Take 3 Actions to Fight the Flu

2018 flu season has caused many death cases and people are getting more and more cautious about flu symptoms. CDC has released 3 steps to fight the flu. It’s not new but in flu season it’s necessary to remind eveybody of these 3 steps.

  1. Vaccinate
  2. Stop Germs
  3. Antiviral Drugs if your doctor prescribes them.

Vaccinate

  • The flu vaccine is the most important step in preventing influenza infection.
  • Flu vaccines protect against 3 or 4 different flu viruses. Three component vaccines contain an H3N2, an H1N1 and a B virus. Four component vaccines have an additional B virus component.
  • Although the vaccines contain components fighting H3N2, flu vaccines usually do not work as well against H3N2 viruses. This year H3N2 has been the common virus, but the proportion of influenza B and H1N1 viruses is increasing and flu vaccines usually work better against those viruses.
  • Even with reduced vaccine effectiveness, vaccination may still prevent some flu illnesses, medical visits and hospitalizations.
  • People at high risk of serious flu complications include young children, pregnant women, people with chronic health conditions like asthma, diabetes or heart and lung disease and people 65 years and older.

Stop Germs

  • Try to avoid close contact with sick people.
  • While sick, limit contact with others as much as possible to keep from infecting them.
  • If you are sick with flu-like illness, stay home for at least 24 hours after your fever is gone, meaning your fever is gone for 24 hours without using a fever-reducing medicine.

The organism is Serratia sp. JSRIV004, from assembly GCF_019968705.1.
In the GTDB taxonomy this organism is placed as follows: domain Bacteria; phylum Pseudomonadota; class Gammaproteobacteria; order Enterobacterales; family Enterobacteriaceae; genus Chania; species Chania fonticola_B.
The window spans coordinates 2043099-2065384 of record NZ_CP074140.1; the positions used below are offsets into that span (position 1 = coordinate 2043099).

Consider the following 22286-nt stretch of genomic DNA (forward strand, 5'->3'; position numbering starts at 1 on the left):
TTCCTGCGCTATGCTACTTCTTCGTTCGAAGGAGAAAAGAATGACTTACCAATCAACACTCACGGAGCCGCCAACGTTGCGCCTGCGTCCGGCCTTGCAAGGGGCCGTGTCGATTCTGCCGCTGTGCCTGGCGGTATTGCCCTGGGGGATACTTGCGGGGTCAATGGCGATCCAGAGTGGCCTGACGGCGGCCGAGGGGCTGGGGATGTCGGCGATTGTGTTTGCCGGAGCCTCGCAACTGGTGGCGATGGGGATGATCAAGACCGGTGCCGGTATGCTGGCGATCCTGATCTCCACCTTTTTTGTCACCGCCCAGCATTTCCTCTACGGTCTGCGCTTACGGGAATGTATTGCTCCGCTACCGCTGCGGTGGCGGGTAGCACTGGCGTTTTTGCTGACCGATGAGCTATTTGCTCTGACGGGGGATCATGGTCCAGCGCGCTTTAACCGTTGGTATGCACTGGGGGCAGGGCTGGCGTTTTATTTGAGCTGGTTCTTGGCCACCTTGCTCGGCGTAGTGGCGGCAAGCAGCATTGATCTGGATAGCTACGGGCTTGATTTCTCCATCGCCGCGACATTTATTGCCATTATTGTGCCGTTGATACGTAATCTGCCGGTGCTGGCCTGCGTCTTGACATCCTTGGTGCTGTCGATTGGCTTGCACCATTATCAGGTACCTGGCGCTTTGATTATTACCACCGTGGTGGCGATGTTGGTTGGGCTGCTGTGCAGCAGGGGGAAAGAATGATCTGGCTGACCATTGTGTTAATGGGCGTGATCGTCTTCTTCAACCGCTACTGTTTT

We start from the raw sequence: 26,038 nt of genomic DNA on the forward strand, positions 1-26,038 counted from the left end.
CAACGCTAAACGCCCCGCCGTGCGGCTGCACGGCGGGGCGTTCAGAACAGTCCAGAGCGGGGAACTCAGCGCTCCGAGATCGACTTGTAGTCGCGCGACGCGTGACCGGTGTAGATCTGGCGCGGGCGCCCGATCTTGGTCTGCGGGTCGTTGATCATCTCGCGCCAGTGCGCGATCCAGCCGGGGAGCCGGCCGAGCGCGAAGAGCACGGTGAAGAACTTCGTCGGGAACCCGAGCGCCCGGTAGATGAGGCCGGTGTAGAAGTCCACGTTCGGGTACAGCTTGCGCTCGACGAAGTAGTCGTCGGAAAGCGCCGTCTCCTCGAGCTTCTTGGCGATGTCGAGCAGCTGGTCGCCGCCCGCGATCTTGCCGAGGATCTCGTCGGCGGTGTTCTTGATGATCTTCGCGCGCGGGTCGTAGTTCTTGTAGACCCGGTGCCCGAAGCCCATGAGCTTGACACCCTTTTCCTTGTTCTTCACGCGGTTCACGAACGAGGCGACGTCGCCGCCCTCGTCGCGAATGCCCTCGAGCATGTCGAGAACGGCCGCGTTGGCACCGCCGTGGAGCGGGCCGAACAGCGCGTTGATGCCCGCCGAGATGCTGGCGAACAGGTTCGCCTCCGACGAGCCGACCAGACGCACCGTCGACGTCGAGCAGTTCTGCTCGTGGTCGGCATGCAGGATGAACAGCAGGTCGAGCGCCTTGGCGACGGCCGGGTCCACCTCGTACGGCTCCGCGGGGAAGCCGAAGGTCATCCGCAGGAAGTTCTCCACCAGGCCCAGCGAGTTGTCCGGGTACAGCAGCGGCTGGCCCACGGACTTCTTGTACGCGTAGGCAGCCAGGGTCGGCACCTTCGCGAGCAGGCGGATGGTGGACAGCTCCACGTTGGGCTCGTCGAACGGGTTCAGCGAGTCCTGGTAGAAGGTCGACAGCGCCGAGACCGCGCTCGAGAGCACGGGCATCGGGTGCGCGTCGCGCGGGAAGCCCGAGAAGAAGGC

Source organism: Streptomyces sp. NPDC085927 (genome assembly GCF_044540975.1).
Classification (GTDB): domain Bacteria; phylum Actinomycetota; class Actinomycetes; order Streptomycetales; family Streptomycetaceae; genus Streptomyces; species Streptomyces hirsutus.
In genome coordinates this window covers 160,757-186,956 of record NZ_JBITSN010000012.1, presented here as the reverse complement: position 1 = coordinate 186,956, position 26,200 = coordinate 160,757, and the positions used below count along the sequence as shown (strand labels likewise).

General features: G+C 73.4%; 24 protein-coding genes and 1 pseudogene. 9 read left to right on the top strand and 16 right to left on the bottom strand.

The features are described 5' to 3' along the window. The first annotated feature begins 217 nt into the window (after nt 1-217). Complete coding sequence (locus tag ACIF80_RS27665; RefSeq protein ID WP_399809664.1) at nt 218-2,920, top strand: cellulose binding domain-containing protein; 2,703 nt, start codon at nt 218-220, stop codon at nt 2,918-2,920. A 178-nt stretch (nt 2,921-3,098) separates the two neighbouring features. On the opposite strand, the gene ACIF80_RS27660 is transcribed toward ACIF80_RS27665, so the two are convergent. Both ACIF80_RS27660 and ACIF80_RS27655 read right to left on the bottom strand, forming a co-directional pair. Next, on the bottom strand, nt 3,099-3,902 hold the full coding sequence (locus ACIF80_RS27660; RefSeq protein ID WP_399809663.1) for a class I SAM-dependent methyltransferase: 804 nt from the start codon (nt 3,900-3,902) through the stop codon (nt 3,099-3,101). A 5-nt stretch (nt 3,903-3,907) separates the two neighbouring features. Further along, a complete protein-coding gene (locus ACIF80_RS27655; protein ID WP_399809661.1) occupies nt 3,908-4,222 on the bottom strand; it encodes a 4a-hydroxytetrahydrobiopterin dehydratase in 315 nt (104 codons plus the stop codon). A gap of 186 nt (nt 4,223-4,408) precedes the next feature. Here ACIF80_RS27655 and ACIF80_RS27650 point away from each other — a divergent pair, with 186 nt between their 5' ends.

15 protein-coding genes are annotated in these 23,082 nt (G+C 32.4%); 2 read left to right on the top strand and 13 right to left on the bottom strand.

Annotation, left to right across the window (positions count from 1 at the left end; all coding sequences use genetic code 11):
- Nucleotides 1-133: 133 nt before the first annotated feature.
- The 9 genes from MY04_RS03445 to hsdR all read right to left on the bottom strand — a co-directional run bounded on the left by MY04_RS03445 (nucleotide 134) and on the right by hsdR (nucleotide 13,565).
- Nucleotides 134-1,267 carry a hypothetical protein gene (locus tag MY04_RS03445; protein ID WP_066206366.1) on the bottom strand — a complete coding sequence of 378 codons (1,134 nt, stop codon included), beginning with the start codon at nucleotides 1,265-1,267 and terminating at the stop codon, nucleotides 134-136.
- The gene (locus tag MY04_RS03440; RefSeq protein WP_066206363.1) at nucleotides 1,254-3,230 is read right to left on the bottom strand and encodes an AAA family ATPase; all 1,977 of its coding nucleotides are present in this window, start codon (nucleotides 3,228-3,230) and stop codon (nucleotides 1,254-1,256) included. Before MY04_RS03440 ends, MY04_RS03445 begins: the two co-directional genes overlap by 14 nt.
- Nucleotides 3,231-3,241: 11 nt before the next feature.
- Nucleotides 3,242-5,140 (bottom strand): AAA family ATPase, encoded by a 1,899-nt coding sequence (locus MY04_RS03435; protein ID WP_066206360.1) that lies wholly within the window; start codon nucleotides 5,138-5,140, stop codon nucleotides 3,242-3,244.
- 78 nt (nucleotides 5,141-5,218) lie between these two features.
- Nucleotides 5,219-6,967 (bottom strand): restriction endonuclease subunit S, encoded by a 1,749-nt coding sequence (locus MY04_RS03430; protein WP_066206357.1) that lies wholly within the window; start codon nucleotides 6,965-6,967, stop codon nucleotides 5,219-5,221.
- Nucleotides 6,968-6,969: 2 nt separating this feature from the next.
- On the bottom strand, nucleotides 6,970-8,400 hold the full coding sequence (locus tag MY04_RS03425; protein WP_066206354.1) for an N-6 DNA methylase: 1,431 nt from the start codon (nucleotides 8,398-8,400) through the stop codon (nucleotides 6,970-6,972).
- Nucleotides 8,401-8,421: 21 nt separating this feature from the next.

• Cover your nose and mouth with a tissue when you cough or sneeze. Throw the tissue in the trash after you use it.
  • Wash your hands often with soap and water. If soap and water are not available, use an alcohol-based hand rub.
  • Avoid touching your eyes, nose and mouth. Germs spread this way.
  • Clean and disinfect surfaces and objects that may be contaminated with germs like the flu.

Antiviral Drugs

  • Antiviral drugs are different from antibiotics. They are prescription medicines and are not available over-the-counter.
  • Antiviral drugs can make illness milder and shorten the time you are sick. They may also prevent serious flu complications.
  • CDC recommends rapid antiviral treatment in people who are very sick with flu or people who are at high risk of serious flu complications who develop flu symptoms.
  • For people with high-risk factors, treatment with an antiviral drug can mean the difference between having a milder illness versus a very serious illness that could result in a hospital stay.
  • Studies show that flu antiviral drugs work best for treatment when they are started within 2 days of getting sick, but starting them later can still be helpful, especially if the sick person has a high-risk health condition or is very sick from the flu. Follow your doctor’s instructions for taking this drug.
  • Flu-like symptoms include fever, cough, sore throat, runny or stuffy nose, body aches, headache, chills and fatigue. Some people also may have vomiting and diarrhea. People may be infected with the flu, and have respiratory symptoms without a fever.

 

Related FAQ:

Tips in Flu Prevention

Flu Season Getting Worse – Protect Children

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* The Content is not intended to be a substitute for professional medical advice, diagnosis, or treatment. Always seek the advice of your physician or other qualified health provider with any questions you may have regarding a medical condition.